For Catholics like Tertullian, in De Anima (ca. A.D. 208), this teaching is parabolic. It uses the well-known example of “prison” and the necessary penitence it represents as a metaphor for purgatorial suffering that will be required for lesser transgressions, represented by the kodrantes or “penny” of verse 26. But for many Protestants, our Lord is here giving simple instructions to his followers concerning this life exclusively. The statement has nothing to do with purgatory.
That traditional Protestant interpretation is very weak when the verses are taken contextually. They are found in the midst of the famous Sermon on the Mount, where our Lord teaches about heaven (v. 20), hell (29-30), and both mortal (22) and venial sins (19), in a context that presents “the kingdom of heaven” as the ultimate goal (see 3-12). Our Lord goes on to say if you do not love your enemies, “what reward have you” (46)? And he makes very clear these “rewards” are not of this world. They are “rewards from your Father who is in heaven” (6:1) or “treasures in heaven” (6:19).
Further, as John points out in chapter 20, verse 31 of his Gospel, all Scripture is written “that believing, you may have [eternal] life in his name.” Scripture must always be viewed in the context of our full realization of the divine life in the world to come. Our present life is presented “as a vapor which appears for a little while, and afterwards shall vanish away” (Jas 4:14). It would seem odd to see the deeper and even otherworldly emphasis throughout the Sermon of the Mount, excepting these two verses.
Add to this the fact that the Greek word for prison, phulake, is the same word used by Peter (in 1 Peter 3:19) to describe the “holding place” into which Jesus descended after his death to liberate the detained spirits of Old Testament believers, and the Catholic position makes even more sense. Phulake is demonstrably used in the New Testament to refer to a temporary holding place and not exclusively in this life.
The Plainest Text
First Corinthians 3:11-15 may be the most straightforward text in all of Sacred Scripture when it comes to purgatory:
For no other foundation can any one lay than that which is laid, which is Jesus Christ. Now if any one builds on the foundation with gold, silver, precious stones, wood, hay, stubble—each man’s work will become manifest; for the Day will disclose it, because it will be revealed with fire, and the fire will test what sort of work each one has done. If the work which any man has built on the foundation survives, he will receive a reward. If any man’s work is burned up, he will suffer loss, though he himself will be saved, but only as through fire.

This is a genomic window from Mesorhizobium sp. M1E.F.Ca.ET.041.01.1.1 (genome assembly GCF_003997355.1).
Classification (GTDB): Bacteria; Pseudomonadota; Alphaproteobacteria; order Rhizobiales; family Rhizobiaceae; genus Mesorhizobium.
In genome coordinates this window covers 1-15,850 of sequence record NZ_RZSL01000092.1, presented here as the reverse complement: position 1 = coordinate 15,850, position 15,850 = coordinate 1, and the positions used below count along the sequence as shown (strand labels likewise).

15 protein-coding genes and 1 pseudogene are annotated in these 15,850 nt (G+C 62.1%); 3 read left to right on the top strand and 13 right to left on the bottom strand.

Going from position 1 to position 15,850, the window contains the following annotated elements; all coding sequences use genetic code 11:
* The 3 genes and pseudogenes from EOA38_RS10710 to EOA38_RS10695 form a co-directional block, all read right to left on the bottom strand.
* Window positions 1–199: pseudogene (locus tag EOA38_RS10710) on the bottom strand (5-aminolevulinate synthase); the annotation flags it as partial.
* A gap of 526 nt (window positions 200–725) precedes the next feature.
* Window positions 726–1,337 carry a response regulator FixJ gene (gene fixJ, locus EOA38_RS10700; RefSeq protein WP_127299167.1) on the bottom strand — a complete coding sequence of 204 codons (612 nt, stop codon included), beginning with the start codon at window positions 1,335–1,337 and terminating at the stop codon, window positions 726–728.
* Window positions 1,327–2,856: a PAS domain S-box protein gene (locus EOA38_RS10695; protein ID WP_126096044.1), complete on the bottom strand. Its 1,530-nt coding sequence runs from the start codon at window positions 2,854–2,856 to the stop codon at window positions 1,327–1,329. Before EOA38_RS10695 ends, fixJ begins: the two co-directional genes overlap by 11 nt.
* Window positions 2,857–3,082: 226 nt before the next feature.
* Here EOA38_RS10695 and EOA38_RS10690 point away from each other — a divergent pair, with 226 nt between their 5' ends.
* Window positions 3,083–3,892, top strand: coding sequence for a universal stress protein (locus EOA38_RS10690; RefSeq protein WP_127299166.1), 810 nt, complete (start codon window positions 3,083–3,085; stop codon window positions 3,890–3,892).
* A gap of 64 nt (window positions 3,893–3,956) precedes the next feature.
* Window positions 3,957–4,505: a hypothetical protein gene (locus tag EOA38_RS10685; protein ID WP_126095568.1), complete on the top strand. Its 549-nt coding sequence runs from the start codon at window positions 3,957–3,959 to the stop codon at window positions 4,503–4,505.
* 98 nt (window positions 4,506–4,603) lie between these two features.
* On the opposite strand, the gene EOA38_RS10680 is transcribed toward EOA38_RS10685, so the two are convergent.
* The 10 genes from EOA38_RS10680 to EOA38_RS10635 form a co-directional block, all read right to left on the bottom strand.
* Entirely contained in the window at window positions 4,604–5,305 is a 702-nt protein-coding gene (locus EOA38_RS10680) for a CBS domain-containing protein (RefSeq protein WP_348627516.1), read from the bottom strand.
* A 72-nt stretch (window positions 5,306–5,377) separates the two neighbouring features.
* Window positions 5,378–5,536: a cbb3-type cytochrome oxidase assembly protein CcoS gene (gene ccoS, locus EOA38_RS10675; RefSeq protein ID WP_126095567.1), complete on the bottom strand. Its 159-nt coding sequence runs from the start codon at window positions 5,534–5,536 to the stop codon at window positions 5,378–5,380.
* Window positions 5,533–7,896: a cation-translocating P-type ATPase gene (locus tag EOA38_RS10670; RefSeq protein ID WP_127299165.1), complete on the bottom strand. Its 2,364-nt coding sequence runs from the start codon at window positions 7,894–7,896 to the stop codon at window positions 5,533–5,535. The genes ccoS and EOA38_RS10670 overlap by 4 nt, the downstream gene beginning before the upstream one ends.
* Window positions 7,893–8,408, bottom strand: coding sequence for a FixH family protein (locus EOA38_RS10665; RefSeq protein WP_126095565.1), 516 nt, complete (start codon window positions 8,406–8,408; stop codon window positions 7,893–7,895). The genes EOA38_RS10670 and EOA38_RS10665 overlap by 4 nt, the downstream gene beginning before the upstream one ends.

No Christian we know of even attempts to deny this text speaks of the judgment of God where the works of the faithful will be tested after death. It says our works will go through “fire,” figuratively speaking. In Scripture, “fire” is used metaphorically in two ways: as a purifying agent (Mal 3:2-3, Mt 3:11, Mk 9:49) and as that which consumes (Mt 3:12, 2 Thess 1:7-8). So it is a fitting symbol here for God’s judgment. Some of the “works” represented are being burned up and some are being purified. These works survive or burn according to their essential “quality” (Gk. hopoiov, “of what sort”).
What is being referred to cannot be heaven because there are imperfections that need to be “burned up” (see Hb 1:13, Rv 21:27). It cannot be hell because souls are being saved. So what is it? Protestants call it “the Judgment,” and we Catholics agree. Catholics simply specify the part of the judgment of the saved where imperfections are purged as purgatory.
The Sum of Our Deeds
The Protestant will immediately focus on the fact that nowhere does the text explicitly mention “the cleansing of sin.” It describes only the testing of works. The passage emphasizes the rewards believers will receive for their service, not how their character is cleansed from sin. And the believers here watch their works go through the fire, while they escape it.
Here’s the Catholic response. First, what are sins, but bad or wicked works (see Mt 7:21-23, Jn 8:40, Gal 5:19-21)? If these works do not represent sins and imperfections, why would they need to be eliminated? Second, it is impossible for a work to be cleansed apart from the human being who performed it. We are, in a certain sense, what we do when it comes to our moral choices. There is no such thing as a work floating around somewhere detached from a human being that could be cleansed apart from that human being. The idea of works being separate from persons does not make sense.
Most importantly, however, this idea of works being burned up apart from the soul that performed the work contradicts the text. The text does say the works will be tested by fire, but “if the work survives . . . he will receive a reward. If any man’s work is burned up, he shall suffer loss.” And, “he will be saved, but only as through fire” (Gk. dia puros). The truth is: Both the works of the individual and the individual will go through the cleansing “fire” described by Paul so that “he” might finally be saved and enter into the joy of the Lord. Sounds an awful lot like purgatory, doesn’t it?
Written By Tim Staples